Digital death can be emotionally devastating: The permanent loss of a loved one’s intimate thoughts and feelings can exacerbate the grieving process. Social media sites like Facebook and MySpace also routinely restrict account sharing in their terms of use.

But digital death can also have financial repercussions, as digital assets can have real value. A 2011 survey by McAfee found American consumers valued their digital assets at an average of $55,000. Such assets include digital photos, digital music, client lists, domain names, social media accounts, online manuscripts, blogs, email accounts, computer code, online gaming avatars and more.

Delaware Grants Fiduciaries Full Access to Digital Assets

In an effort to provide a workable framework by which to administer one’s digital estate, Delaware recently passed the Fiduciary Access to Digital Assets and Digital Accounts Act, 12 Del. C. Section 5001, et seq., in August.

What makes the act so unique is that it is the first adoption of the Uniform Fiduciary Access to Digital Assets Act (UFADAA), drafted by the Uniform Law Commission (ULC), a nonprofit group that lobbies to enact model legislation.

According to the ULC, the UFADAA solves the digital estate problem by using the concept of “media neutrality.” This means if a fiduciary would have access to a tangible asset, that fiduciary will also have access to a similar type of digital asset. The UFADAA also defers to an account holder’s privacy choices as expressed in a document (like a will or trust), or online by an affirmative act separate from a general terms-of-service agreement. Thus, an account holder’s desire to keep certain assets private will be honored by the UFADAA.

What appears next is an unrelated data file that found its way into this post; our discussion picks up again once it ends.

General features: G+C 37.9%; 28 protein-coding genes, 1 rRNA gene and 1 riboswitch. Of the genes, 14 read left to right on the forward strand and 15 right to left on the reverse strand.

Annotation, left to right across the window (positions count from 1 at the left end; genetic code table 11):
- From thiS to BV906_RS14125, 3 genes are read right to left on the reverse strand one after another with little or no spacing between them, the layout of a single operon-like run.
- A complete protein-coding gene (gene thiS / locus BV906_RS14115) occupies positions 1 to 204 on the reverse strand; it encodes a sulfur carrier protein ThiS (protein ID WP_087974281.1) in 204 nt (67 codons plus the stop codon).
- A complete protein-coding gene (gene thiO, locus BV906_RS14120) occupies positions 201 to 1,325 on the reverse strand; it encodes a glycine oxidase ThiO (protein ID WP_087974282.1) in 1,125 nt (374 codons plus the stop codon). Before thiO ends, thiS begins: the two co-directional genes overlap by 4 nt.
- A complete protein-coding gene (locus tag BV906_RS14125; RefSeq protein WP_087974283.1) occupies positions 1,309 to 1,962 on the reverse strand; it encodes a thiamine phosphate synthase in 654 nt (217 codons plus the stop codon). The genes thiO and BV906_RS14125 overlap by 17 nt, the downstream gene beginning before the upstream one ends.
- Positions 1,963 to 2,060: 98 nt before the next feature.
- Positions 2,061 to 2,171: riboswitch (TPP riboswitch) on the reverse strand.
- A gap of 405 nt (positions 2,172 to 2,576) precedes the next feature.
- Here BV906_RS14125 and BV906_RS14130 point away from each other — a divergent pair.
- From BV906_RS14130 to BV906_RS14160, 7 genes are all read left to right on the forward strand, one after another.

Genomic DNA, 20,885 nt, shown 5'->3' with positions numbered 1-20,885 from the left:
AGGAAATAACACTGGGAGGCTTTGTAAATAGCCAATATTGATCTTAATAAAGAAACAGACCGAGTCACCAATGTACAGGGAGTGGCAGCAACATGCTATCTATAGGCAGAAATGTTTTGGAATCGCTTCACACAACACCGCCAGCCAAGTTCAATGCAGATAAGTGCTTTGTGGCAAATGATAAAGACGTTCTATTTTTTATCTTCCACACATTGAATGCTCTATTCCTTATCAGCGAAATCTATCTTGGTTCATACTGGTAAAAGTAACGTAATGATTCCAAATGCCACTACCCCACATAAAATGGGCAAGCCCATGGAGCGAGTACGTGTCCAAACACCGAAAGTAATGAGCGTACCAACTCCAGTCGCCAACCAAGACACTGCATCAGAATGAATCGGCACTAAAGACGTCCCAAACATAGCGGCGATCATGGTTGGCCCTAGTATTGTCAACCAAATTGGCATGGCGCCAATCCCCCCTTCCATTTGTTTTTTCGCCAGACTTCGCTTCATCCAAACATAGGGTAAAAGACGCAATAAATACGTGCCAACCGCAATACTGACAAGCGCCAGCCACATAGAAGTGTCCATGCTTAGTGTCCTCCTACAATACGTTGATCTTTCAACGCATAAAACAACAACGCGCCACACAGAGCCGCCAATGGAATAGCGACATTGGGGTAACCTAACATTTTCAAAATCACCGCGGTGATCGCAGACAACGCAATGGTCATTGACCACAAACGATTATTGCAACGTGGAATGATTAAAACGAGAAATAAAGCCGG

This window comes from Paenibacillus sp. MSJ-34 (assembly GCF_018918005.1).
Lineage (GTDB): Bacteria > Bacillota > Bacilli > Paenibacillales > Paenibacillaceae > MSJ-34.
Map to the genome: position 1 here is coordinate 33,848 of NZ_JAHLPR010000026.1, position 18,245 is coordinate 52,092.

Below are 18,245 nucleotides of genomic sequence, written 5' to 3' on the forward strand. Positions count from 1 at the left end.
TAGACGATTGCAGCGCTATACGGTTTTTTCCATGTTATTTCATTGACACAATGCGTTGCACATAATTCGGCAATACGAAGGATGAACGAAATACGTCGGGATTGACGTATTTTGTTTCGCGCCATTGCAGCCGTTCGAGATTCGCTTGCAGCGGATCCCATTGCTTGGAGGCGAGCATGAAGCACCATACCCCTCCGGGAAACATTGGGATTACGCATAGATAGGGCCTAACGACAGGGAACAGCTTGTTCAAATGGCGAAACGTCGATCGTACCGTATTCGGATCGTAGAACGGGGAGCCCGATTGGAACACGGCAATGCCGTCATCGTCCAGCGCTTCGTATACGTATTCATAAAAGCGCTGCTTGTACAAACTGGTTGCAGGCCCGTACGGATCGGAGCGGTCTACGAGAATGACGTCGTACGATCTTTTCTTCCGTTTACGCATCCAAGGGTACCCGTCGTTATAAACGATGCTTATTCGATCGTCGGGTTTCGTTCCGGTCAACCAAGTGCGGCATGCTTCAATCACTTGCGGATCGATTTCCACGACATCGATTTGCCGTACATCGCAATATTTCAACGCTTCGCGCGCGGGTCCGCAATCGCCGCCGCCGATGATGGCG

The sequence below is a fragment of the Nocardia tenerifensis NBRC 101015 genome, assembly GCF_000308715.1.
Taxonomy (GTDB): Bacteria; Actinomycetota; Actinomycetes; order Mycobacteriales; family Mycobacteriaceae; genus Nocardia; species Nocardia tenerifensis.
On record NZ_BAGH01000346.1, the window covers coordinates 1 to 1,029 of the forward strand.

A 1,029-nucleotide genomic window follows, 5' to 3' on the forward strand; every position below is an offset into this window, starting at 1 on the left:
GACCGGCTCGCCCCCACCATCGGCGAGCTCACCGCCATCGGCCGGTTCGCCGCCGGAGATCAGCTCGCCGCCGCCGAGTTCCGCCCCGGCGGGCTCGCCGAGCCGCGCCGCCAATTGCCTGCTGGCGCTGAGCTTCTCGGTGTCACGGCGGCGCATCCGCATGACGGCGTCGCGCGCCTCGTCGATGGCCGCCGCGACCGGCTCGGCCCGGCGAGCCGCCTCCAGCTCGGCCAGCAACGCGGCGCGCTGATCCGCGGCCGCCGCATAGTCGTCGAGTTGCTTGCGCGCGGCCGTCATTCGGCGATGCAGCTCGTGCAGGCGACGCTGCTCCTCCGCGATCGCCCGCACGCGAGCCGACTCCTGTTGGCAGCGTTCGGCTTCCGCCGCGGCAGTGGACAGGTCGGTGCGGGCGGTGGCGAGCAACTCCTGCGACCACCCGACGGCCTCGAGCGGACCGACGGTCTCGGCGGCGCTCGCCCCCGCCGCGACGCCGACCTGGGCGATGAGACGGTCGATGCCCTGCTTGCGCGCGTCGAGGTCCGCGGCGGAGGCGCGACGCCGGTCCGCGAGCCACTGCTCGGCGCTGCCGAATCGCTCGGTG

One reason the UFADAA is so important is because current federal legislation regarding access to digital assets is hidden in the Stored Communications Act (SCA) and the Computer Fraud and Abuse Act (CFAA)—both passed in 1986, with only minor revisions since then. Notably, the SCA broadly prohibits an “electronic communications service” (like an email service or social network) from disclosing the “contents of a communication” to parties other than the sender or recipient. The CFAA imposes criminal penalties (or civil liability) for “unauthorized access” to computer hardware, devices, and stored data.

To address this concern, the act states a “fiduciary with authority over digital assets or digital accounts of an account holder … shall have the same access as the account holder, and is deemed to (1) have the lawful consent of the account holder and (2) be an authorized user under all applicable state and federal law and regulations and any end user license agreement.”

Despite its well-intentioned goals, detractors like Jim Halpert, an attorney with DLA Piper and director of the State Privacy and Security Coalition, still oppose the act. “This law takes no account of minimizing intrusions into the privacy of third parties who communicated with the deceased,” Halpert told Ars Technica. This includes highly confidential communications to decedents from third parties—like doctors, psychiatrists and clergy—who would not expect an executor to review the communications. Halpert also claims it will cause confusion with federal law.

The act is set to take effect Jan. 1, 2015.

Other States’ Approaches to Divesting Digital Assets